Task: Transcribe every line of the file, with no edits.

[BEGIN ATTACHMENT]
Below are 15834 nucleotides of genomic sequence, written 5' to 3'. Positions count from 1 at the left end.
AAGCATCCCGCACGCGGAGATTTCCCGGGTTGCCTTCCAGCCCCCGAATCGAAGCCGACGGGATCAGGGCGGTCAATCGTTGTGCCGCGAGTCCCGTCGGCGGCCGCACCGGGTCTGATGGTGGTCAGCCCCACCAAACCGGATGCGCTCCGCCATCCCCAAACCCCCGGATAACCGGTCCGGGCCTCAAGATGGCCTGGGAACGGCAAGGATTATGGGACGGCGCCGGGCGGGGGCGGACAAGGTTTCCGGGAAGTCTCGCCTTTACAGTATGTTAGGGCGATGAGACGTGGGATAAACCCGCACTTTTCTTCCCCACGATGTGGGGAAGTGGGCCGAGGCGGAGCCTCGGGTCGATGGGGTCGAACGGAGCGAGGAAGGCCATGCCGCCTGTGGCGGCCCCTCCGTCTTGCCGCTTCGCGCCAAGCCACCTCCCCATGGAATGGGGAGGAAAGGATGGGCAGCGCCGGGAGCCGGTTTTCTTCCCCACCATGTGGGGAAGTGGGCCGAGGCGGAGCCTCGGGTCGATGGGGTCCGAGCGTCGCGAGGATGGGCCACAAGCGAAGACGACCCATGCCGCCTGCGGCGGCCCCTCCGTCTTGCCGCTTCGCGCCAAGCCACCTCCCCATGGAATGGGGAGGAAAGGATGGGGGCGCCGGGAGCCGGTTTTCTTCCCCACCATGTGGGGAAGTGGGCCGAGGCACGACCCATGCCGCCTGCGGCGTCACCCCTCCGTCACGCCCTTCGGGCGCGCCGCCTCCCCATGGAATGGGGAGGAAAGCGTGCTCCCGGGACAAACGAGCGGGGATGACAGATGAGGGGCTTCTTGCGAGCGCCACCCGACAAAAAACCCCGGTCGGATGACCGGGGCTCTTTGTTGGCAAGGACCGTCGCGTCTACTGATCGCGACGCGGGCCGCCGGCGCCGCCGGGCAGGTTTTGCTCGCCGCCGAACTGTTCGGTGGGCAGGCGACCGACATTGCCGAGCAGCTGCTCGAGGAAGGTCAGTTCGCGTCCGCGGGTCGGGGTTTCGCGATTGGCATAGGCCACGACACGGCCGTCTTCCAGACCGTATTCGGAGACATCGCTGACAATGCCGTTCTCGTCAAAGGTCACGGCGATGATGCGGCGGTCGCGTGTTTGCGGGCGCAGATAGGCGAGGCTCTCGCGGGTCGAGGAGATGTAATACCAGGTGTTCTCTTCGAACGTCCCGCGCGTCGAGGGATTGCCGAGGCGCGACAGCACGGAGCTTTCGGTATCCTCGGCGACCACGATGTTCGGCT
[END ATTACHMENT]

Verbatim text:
Below are 15834 nucleotides of genomic sequence, written 5' to 3'. Positions count from 1 at the left end.
AAGCATCCCGCACGCGGAGATTTCCCGGGTTGCCTTCCAGCCCCCGAATCGAAGCCGACGGGATCAGGGCGGTCAATCGTTGTGCCGCGAGTCCCGTCGGCGGCCGCACCGGGTCTGATGGTGGTCAGCCCCACCAAACCGGATGCGCTCCGCCATCCCCAAACCCCCGGATAACCGGTCCGGGCCTCAAGATGGCCTGGGAACGGCAAGGATTATGGGACGGCGCCGGGCGGGGGCGGACAAGGTTTCCGGGAAGTCTCGCCTTTACAGTATGTTAGGGCGATGAGACGTGGGATAAACCCGCACTTTTCTTCCCCACGATGTGGGGAAGTGGGCCGAGGCGGAGCCTCGGGTCGATGGGGTCGAACGGAGCGAGGAAGGCCATGCCGCCTGTGGCGGCCCCTCCGTCTTGCCGCTTCGCGCCAAGCCACCTCCCCATGGAATGGGGAGGAAAGGATGGGCAGCGCCGGGAGCCGGTTTTCTTCCCCACCATGTGGGGAAGTGGGCCGAGGCGGAGCCTCGGGTCGATGGGGTCCGAGCGTCGCGAGGATGGGCCACAAGCGAAGACGACCCATGCCGCCTGCGGCGGCCCCTCCGTCTTGCCGCTTCGCGCCAAGCCACCTCCCCATGGAATGGGGAGGAAAGGATGGGGGCGCCGGGAGCCGGTTTTCTTCCCCACCATGTGGGGAAGTGGGCCGAGGCACGACCCATGCCGCCTGCGGCGTCACCCCTCCGTCACGCCCTTCGGGCGCGCCGCCTCCCCATGGAATGGGGAGGAAAGCGTGCTCCCGGGACAAACGAGCGGGGATGACAGATGAGGGGCTTCTTGCGAGCGCCACCCGACAAAAAACCCCGGTCGGATGACCGGGGCTCTTTGTTGGCAAGGACCGTCGCGTCTACTGATCGCGACGCGGGCCGCCGGCGCCGCCGGGCAGGTTTTGCTCGCCGCCGAACTGTTCGGTGGGCAGGCGACCGACATTGCCGAGCAGCTGCTCGAGGAAGGTCAGTTCGCGTCCGCGGGTCGGGGTTTCGCGATTGGCATAGGCCACGACACGGCCGTCTTCCAGACCGTATTCGGAGACATCGCTGACAATGCCGTTCTCGTCAAAGGTCACGGCGATGATGCGGCGGTCGCGTGTTTGCGGGCGCAGATAGGCGAGGCTCTCGCGGGTCGAGGAGATGTAATACCAGGTGTTCTCTTCGAACGTCCCGCGCGTCGAGGGATTGCCGAGGCGCGACAGCACGGAGCTTTCGGTATCCTCGGCGACCACGATGTTCGGCT